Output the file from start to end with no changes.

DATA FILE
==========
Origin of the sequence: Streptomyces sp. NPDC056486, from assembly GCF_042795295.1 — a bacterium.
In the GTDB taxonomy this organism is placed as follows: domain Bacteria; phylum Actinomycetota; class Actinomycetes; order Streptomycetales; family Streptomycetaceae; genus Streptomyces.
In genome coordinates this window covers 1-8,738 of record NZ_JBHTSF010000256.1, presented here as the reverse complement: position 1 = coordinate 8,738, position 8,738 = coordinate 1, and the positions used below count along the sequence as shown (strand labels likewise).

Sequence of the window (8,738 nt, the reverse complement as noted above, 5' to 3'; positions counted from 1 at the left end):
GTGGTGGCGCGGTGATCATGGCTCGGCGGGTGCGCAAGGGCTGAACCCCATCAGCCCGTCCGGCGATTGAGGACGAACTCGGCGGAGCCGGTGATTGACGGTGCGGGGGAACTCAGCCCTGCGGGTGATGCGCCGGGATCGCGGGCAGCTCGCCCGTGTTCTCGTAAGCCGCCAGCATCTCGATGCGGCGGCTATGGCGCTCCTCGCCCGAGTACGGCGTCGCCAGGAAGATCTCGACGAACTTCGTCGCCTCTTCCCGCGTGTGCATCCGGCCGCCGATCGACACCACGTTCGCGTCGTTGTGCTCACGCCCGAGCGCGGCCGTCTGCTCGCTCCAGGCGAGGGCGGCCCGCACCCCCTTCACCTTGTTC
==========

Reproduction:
Origin of the sequence: Streptomyces sp. NPDC056486, from assembly GCF_042795295.1 — a bacterium.
In the GTDB taxonomy this organism is placed as follows: domain Bacteria; phylum Actinomycetota; class Actinomycetes; order Streptomycetales; family Streptomycetaceae; genus Streptomyces.
In genome coordinates this window covers 1-8,738 of record NZ_JBHTSF010000256.1, presented here as the reverse complement: position 1 = coordinate 8,738, position 8,738 = coordinate 1, and the positions used below count along the sequence as shown (strand labels likewise).

Sequence of the window (8,738 nt, the reverse complement as noted above, 5' to 3'; positions counted from 1 at the left end):
GTGGTGGCGCGGTGATCATGGCTCGGCGGGTGCGCAAGGGCTGAACCCCATCAGCCCGTCCGGCGATTGAGGACGAACTCGGCGGAGCCGGTGATTGACGGTGCGGGGGAACTCAGCCCTGCGGGTGATGCGCCGGGATCGCGGGCAGCTCGCCCGTGTTCTCGTAAGCCGCCAGCATCTCGATGCGGCGGCTATGGCGCTCCTCGCCCGAGTACGGCGTCGCCAGGAAGATCTCGACGAACTTCGTCGCCTCTTCCCGCGTGTGCATCCGGCCGCCGATCGACACCACGTTCGCGTCGTTGTGCTCACGCCCGAGCGCGGCCGTCTGCTCGCTCCAGGCGAGGGCGGCCCGCACCCCCTTCACCTTGTTC